Hospitals

O’Connor Hospital

O'Connor Hospital is designated as a Critical Access Hospital licensed for 23 acute care medical/surgical beds, including extended care "swing" beds for patients needing additional time and therapy in order to recover from illness or surgery.

Call: (607) 746-0300 View practitioners at this location
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contact

Phone Number: (607) 746-0300


Emergency Department: (607) 746-0300
Patient Information: (607) 746-0412
Inpatient Services Department: (607) 746-0412
Risk Management / Patient Safety: (607) 322-0932
Patient Representative Service: (607) 547-3912

location

460 Andes Road
Delhi, NY 13753
Fax Number: (607) 746-0419

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COVID-19 Visitor Response Plan

Please note that inpatient visitation restrictions are currently in place at all of our network hospital locations. This includes Bassett Medical Center in Cooperstown, A.O. Fox Hospital in Oneonta, A.O. Fox Hospital – Tri-Town Campus in Sidney, Cobleskill Regional Hospital, Little Falls Hospital, and O’Connor Hospital in Delhi. This does not apply to our long-term care facilities.

Inpatient visitation hours at our hospital locations will include:

  • Monday – Sunday: 9:00am – 7:00pm.

See the below documents for more detailed information, including visitation guidance for specific settings at our hospital locations, for outpatient appointments, and for our long-term care facilities – as well as definitions for visitors and support persons:

Visit our COVID-19 vaccine page for more information about the vaccines, including how to schedule an appointment, booster shot, or third dose. Visit our COVID-19 information page for testing information and local support services

Visit our safe in our care page to learn more about our ongoing safe care processes.


O'Connor Hospital in Delhi provides

Outpatient Services

O’Connor Hospital offers a comprehensive set of specialty care clinics provided by Bassett Healthcare Network practitioners:

Restorative/Rehabilitative Swing Bed Programs at O’Connor Hospital

Bassett Healthcare Network offers a range of services to help you gain back your independence and strength and independence. After entering the initial recovery period following surgery, our rehabilitation staff and social workers will provide you with everything you need - whether it's physical therapy, meal planning, or even a new hairdo - to help you start to feel like yourself again. We call it our "swing bed" program; you'll call it a great way to get back on your feet.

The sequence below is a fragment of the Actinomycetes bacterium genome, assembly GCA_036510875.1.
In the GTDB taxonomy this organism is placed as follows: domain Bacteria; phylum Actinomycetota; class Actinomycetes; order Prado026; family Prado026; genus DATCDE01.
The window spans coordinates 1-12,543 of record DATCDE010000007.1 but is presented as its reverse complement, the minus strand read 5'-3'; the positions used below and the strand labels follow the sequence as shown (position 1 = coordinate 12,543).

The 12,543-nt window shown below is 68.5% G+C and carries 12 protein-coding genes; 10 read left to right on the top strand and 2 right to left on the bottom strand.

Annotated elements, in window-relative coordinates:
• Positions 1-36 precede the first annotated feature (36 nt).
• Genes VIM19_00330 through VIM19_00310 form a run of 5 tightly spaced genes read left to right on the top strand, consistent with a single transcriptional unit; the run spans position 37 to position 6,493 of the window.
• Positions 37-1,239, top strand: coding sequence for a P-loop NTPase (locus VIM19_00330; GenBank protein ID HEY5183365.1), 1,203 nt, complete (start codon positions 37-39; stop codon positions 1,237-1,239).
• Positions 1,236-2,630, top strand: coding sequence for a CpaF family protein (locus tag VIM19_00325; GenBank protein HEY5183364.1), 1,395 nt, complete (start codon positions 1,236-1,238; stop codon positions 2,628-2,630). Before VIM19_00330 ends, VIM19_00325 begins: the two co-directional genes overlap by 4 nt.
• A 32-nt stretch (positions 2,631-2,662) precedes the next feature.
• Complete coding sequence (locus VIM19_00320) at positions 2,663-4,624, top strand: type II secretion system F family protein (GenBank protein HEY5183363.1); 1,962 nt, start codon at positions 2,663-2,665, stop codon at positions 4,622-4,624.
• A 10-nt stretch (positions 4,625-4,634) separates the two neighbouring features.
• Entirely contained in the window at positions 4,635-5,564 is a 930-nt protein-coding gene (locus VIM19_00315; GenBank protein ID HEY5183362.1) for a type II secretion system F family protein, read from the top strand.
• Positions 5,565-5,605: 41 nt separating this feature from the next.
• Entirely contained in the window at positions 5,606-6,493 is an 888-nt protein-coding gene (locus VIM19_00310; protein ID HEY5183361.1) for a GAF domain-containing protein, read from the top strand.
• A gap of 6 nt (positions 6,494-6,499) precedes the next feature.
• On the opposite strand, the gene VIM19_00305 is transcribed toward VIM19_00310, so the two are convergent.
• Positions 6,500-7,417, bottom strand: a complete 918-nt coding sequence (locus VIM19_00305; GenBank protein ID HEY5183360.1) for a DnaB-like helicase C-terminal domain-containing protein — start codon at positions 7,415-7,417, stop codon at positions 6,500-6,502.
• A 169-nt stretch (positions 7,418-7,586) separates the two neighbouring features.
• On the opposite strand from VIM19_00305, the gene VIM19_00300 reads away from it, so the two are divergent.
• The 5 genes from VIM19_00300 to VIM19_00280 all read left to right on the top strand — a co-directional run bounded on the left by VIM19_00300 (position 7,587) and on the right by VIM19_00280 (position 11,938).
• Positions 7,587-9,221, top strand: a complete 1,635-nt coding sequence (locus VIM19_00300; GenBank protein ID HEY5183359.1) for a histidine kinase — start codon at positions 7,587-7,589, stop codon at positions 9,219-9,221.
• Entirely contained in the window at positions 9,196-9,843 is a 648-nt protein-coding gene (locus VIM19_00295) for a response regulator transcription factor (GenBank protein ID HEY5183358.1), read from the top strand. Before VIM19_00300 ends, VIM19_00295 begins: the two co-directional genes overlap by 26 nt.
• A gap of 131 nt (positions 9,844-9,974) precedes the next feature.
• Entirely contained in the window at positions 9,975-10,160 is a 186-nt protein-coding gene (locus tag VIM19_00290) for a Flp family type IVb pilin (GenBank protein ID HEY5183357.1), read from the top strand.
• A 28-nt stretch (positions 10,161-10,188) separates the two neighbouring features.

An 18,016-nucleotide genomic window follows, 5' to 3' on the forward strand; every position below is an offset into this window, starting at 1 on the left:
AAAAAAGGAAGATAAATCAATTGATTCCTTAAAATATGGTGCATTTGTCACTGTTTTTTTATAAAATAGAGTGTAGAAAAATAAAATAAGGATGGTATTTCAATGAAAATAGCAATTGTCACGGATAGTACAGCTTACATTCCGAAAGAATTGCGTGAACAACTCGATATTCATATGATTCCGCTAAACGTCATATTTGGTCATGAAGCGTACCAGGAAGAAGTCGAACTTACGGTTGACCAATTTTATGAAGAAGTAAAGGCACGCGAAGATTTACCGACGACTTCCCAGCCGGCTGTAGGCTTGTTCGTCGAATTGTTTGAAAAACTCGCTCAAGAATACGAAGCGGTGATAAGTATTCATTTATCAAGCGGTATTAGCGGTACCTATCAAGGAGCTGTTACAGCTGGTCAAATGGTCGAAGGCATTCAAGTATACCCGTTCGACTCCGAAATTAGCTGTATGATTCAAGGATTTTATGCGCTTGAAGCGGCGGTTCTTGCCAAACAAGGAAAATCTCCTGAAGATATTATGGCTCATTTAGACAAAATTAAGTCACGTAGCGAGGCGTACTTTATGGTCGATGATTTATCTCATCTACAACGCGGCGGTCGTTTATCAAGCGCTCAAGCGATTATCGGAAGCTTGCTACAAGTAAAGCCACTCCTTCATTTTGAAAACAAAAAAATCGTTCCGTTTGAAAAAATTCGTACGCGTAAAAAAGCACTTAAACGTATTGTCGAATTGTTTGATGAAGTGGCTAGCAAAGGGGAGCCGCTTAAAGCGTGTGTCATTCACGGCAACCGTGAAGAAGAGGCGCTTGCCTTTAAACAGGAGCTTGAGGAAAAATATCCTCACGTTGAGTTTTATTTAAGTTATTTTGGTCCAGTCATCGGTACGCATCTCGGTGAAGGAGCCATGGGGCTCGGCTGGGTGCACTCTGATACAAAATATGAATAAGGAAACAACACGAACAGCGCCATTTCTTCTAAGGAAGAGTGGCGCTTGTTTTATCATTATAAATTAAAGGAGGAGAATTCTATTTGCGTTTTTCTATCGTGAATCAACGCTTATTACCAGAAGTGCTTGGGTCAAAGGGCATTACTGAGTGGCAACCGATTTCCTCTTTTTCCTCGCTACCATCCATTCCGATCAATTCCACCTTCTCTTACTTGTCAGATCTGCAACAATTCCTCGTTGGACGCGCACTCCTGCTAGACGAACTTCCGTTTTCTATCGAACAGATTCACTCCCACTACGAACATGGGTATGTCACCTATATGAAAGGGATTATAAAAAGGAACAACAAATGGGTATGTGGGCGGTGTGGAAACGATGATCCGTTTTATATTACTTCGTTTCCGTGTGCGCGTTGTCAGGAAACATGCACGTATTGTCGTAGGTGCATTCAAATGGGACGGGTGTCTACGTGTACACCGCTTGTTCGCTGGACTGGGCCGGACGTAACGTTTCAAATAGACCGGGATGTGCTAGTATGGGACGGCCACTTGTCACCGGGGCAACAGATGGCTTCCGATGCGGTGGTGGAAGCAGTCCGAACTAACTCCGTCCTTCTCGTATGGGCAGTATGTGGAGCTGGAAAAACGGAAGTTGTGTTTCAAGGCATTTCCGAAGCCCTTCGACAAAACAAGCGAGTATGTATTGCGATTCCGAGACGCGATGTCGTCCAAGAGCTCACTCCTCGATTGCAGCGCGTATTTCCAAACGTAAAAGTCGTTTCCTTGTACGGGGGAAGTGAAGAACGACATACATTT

Swing Bed, a program that is unique to O'Connor Hospital in Delhi, provides patients with a peace of mind as they heal that's close to home. Once transitioned to a swing bed, the patient will receive oversight from our qualified hospital staff while being encouraged to become more independent in their own care. Physicians visit one or two times weekly and are available for consultation.

Examples of Swing Bed Care

  • IV or nutritional therapy 
  • Pain management 
  • Recovery from major surgery, joint replacement, vascular, or abdominal surgery
  • Repeated hospitalizations that result in a need for strengthening
  • Wounds that are not healing well or require special care

Drug Collection Kiosk at O'Connor Hospital's Outpatient Pharmacy

We're proud to offer drug collection kiosks at various locations throughout our network to help our community members clean out their medicine cabinets safely! Just bring your unneeded, unwanted, and/or expired medications to any of these kiosks for free, safe disposal — no questions asked.

At O'Connor Hospital, the drug collection kiosk can be found next to the outpatient pharmacy.

Drug Collection Kiosk at Bassett Prime Care Cooperstown's Outpatient Pharmacy

  • This service is open to the public — you do not need to be a Bassett patient to participate.
  • The program covers over-the-counter, prescription, and veterinary (pet) medications.
  • Only pills and liquids can be deposited in the kiosks. Inhalers and sprays should be brought to one of the pharmacy locations to be collected at the pharmacy window.
  • This program does not accept needles and other sharps. Patients should ask their primary care provider about properly disposing of sharps.
  • Participants should only deposit medications prescribed to themselves, a dependent, or someone who is deceased.
  • Medications do not need to be in their original containers.
  • Thousands of Americans call poison control lines, get admitted to the hospital, or die each year due to home medication errors or accidental consumption. Eliminating unneeded medications can save lives — especially those of children, elderly people, and pets.
  • Prescribed painkillers are often sought out by people struggling with addiction. Disposing of unneeded pain medications can help fight the opioid epidemic.
  • Medications dumped in landfills or flushed down toilets contaminate soil, groundwater, rivers, and oceans. Returning drugs to hospitals and pharmacies to be properly disposed of protects wildlife and community water supplies.